format rat
4.678 * 4.9

MATLAB will execute the above statement and return the following result:

ans =
2063/90

Creating Vectors
A vector is a one-dimensional array of numbers. MATLAB allows creating two types of vectors:
Row vectors
Column vectors
Row vectors are created by enclosing the set of elements in square brackets, using space or comma to delimit the
elements.
For example,
r = [7 8 9 10 11]

MATLAB will execute the above statement and return the following result:
r =
Columns 1 through 4
7
8
Column 5
11

10

Another example,
r = [7 8 9 10 11];
t = [2, 3, 4, 5, 6];
res = r + t

MATLAB will execute the above statement and return the following result:
res =
Columns 1 through 4
9
11
Column 5
17

13

15

Column vectors are created by enclosing the set of elements in square brackets, using semicolon(;) to delimit the
elements.
c = [7;

8;

9;

10; 11]

MATLAB will execute the above statement and return the following result:
c =
7
8
9
10
11

Creating Matrices
A matrix is a two-dimensional array of numbers.
In MATLAB, a matrix is created by entering each row as a sequence of space or comma separated elements, and
end of a row is demarcated by a semicolon. For example, let us create a 3-by-3 matrix as:
m = [1 2 3; 4 5 6; 7 8 9]

MATLAB will execute the above statement and return the following result:
m =
1
4
7

2
5
8

3
6
9

MATLAB - Commands
MATLAB is an interactive program for numerical computation and data visualization. You can enter a command by
typing it at the MATLAB prompt '>>' on the Command Window.
In this section, we will provide lists of commonly used general MATLAB commands.

Commands for Managing a Session


MATLAB provides various commands for managing a session. The following table provides all such commands:
Command
Purpose
clc

Clears command window.

clear

Removes variables from memory.

Exist

Checks for existence of file or variable.

Global

Declares variables to be global.

Help

Searches for a help topic.

Lookfor

Searches help entries for a keyword.

Quit

Stops MATLAB.

Who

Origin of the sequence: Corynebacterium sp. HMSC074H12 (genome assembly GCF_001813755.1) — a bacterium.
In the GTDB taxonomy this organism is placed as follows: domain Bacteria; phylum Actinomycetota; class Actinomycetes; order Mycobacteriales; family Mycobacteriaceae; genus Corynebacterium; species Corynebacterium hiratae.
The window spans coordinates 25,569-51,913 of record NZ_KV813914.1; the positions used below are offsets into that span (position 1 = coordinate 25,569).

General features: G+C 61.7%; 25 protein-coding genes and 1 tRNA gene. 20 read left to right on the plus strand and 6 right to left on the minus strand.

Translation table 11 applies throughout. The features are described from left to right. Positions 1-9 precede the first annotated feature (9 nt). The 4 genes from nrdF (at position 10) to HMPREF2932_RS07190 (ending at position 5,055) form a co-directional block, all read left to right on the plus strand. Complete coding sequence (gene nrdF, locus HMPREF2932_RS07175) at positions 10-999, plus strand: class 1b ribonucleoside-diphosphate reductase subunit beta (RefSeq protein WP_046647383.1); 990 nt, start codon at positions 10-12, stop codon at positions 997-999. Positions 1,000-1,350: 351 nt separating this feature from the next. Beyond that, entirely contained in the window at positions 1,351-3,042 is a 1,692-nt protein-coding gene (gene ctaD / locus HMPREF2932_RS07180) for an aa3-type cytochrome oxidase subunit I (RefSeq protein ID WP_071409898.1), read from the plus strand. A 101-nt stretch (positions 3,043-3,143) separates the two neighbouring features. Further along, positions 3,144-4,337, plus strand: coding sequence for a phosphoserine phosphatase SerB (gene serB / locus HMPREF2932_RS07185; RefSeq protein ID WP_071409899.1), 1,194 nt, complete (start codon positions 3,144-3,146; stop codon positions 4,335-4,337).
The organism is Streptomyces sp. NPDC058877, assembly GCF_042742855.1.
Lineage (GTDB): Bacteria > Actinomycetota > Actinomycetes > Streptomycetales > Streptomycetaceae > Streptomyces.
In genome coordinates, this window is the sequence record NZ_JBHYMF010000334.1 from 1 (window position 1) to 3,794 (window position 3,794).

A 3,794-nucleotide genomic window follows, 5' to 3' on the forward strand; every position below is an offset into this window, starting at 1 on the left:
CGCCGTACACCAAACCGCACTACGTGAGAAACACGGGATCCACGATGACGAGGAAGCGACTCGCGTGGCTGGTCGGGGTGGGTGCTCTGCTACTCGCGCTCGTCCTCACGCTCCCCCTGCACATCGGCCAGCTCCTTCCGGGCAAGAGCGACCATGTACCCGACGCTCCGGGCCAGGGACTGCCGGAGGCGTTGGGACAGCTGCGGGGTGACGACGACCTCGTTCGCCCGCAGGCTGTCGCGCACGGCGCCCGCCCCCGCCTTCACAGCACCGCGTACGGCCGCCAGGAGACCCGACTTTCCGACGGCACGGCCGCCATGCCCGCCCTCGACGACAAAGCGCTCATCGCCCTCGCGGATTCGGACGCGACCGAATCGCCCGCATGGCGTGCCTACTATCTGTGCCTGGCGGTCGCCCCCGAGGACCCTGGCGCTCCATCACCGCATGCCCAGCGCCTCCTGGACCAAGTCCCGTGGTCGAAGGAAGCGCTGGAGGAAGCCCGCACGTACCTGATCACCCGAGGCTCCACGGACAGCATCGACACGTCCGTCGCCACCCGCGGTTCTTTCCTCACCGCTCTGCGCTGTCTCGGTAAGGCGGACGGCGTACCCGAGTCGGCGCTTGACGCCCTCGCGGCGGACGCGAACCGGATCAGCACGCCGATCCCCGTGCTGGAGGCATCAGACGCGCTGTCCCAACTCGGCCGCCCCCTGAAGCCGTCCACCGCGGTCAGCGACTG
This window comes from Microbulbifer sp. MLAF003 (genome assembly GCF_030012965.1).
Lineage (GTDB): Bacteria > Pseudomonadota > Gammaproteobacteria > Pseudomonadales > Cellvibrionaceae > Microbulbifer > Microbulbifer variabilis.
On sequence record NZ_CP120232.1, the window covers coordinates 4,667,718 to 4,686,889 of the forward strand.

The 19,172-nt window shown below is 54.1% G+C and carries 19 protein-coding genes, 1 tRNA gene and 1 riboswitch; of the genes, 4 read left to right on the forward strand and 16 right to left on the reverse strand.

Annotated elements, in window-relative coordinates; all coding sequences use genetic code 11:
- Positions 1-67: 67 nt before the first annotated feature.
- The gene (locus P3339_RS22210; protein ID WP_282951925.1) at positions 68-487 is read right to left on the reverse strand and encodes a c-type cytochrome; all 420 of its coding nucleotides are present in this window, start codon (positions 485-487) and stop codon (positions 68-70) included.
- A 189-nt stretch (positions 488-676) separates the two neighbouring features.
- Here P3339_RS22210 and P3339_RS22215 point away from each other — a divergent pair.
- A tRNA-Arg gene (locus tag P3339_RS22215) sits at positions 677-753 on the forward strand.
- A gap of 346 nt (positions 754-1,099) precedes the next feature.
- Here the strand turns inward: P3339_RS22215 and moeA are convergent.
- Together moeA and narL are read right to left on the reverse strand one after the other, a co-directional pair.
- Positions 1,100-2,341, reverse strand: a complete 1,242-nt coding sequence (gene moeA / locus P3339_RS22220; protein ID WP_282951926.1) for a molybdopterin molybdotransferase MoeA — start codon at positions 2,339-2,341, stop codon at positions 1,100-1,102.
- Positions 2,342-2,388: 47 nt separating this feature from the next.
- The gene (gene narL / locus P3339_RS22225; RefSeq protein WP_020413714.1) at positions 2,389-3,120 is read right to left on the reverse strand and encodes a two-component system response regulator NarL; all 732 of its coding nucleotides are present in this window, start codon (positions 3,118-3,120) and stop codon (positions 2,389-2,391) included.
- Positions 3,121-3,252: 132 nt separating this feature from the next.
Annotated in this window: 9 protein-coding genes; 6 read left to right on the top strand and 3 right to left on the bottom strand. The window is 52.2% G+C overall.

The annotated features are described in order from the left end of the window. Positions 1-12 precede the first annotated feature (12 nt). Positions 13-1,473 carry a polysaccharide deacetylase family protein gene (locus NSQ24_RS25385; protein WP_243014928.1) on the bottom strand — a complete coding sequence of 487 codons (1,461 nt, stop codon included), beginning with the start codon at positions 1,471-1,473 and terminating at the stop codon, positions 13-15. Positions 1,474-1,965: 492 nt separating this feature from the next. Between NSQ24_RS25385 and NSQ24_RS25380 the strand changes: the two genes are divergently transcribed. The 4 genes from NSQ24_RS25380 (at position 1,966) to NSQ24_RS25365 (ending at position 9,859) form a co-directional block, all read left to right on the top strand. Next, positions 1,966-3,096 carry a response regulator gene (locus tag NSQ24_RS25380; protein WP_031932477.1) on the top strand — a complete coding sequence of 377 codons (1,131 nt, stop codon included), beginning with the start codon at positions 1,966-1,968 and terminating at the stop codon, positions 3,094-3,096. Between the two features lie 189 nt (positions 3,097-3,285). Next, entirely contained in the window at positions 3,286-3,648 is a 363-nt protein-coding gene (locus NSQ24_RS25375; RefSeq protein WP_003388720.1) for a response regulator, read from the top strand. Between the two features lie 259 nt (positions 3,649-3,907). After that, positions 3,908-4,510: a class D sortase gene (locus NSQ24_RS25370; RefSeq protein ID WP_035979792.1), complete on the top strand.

Lists current variables.

Whos

Lists current variables (long display).

Commands for Working with the System


MATLAB provides various useful commands for working with the system, like saving the current work in the
workspace as a file and loading the file later. It also provides various commands for other system-related activities
like, displaying date, listing files in the directory, displaying current directory, etc. The following table displays some
commonly used system-related commands:
Command
Purpose
cd

Changes current directory.

date

Displays current date.

delete

Deletes a file.

diary

Switches on/off diary file recording.

dir

Lists all files in current directory.

load

Loads workspace variables from a file.

path

Displays search path.

pwd

Displays current directory.

save

Saves workspace variables in a file.

type

Displays contents of a file.

what

Lists all MATLAB files in the current directory.

wklread

Reads .wk1 spreadsheet file.

Input and Output Commands


MATLAB provides the following input and output related commands:
Command
Purpose
disp

Displays contents of an array or string.

fscanf

Read formatted data from a file.

format

Controls screen-display format.

fprintf

Performs formatted writes to screen or file.

input

Displays prompts and waits for input.

;
Suppresses screen printing.
The fscanf and fprintf commands behave like C scanf and printf functions. They support the following format codes:
Format Code
Purpose
%s

Format as a string.

%d

Format as an integer.

%f

Format as a floating point value.

%e

Format as a floating point value in scientific notation.

%g

Format in the most compact form: %f or %e.

\n

Insert a new line in the output string.

\t

Insert a tab in the output string.

The format function has the following forms used for numeric display:
Format Function

Display up to

format short

Four decimal digits (default).

format long

16 decimal digits.

format short e

Five digits plus exponent.